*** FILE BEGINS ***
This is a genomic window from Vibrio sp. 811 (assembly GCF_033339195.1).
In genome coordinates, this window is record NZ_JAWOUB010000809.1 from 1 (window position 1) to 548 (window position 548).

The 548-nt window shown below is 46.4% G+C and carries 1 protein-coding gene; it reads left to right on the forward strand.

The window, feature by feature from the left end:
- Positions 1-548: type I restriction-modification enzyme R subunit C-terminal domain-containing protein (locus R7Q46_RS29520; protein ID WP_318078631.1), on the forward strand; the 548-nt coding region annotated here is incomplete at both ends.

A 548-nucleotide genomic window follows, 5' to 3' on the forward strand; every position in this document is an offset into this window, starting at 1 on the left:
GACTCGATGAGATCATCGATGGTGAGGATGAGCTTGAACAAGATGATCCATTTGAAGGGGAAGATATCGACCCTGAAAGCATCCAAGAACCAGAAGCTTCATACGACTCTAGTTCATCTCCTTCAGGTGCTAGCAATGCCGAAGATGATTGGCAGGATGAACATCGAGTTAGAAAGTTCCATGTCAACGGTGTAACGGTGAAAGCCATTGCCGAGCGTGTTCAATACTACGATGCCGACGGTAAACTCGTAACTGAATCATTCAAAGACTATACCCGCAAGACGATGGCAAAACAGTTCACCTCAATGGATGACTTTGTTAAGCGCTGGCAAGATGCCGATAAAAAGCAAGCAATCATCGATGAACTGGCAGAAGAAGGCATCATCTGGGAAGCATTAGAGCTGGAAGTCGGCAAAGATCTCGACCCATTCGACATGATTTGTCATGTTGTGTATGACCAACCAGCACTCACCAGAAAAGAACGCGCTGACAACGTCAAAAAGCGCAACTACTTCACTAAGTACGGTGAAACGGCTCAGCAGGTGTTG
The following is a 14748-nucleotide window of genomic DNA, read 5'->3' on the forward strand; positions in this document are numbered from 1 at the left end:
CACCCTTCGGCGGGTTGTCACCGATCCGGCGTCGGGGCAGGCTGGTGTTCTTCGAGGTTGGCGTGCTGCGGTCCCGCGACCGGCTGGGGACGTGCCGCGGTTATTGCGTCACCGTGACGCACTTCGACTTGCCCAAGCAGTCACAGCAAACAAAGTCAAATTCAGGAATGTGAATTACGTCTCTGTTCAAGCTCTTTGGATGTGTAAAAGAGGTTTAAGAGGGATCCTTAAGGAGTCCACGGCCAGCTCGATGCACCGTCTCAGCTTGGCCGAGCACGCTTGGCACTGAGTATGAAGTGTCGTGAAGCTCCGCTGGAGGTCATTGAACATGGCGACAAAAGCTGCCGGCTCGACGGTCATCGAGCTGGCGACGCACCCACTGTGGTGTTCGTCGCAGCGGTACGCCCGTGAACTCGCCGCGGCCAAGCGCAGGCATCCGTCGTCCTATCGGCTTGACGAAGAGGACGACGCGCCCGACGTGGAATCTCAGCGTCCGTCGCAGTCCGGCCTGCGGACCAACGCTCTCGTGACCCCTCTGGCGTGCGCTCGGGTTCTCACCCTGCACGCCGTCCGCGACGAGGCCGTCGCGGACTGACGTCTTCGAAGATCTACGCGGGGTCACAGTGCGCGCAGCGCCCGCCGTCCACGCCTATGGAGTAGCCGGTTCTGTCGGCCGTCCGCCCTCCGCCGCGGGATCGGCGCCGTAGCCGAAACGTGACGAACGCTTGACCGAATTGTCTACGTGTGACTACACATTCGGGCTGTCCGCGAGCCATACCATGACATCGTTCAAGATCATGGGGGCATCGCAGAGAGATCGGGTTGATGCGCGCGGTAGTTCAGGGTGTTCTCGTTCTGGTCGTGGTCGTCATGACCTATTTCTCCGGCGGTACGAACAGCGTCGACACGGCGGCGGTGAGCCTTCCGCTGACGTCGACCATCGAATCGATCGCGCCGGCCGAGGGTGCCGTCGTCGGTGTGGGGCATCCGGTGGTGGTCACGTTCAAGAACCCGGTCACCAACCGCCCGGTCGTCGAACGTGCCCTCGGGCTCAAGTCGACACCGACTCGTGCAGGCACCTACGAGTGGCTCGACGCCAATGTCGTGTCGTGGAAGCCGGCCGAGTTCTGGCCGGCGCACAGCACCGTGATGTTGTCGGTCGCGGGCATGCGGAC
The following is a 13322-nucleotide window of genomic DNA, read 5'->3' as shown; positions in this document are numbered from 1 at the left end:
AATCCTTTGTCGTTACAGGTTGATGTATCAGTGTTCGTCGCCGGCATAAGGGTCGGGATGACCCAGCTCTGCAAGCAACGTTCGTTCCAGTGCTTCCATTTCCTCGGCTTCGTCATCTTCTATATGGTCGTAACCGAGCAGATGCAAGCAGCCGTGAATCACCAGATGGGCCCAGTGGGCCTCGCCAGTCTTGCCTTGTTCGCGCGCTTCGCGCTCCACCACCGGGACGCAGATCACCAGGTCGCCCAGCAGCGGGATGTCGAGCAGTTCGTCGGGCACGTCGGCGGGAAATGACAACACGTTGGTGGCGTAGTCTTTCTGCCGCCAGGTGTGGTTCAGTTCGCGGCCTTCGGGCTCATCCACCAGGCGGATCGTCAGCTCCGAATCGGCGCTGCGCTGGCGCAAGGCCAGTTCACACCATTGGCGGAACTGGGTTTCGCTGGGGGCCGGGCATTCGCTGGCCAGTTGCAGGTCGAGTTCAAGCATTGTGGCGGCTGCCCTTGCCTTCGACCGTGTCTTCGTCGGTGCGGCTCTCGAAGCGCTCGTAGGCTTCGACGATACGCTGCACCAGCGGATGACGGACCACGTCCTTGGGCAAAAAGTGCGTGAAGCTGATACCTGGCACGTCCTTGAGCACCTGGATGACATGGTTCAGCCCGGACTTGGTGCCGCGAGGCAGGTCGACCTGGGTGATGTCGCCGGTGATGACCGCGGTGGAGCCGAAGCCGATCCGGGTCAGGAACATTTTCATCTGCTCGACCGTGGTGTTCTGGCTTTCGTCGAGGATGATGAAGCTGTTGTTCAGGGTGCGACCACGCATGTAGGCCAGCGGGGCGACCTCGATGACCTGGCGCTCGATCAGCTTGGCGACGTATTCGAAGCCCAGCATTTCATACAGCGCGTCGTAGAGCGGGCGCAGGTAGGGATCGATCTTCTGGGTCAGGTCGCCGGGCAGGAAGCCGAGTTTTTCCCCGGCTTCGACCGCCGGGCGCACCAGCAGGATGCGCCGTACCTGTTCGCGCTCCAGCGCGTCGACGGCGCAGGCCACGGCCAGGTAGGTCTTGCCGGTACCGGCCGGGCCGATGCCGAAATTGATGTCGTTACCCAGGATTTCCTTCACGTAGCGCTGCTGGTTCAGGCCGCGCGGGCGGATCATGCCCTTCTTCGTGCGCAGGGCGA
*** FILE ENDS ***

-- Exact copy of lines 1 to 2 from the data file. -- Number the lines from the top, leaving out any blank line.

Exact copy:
This is a genomic window from Vibrio sp. 811 (assembly GCF_033339195.1).
In genome coordinates, this window is record NZ_JAWOUB010000809.1 from 1 (window position 1) to 548 (window position 548).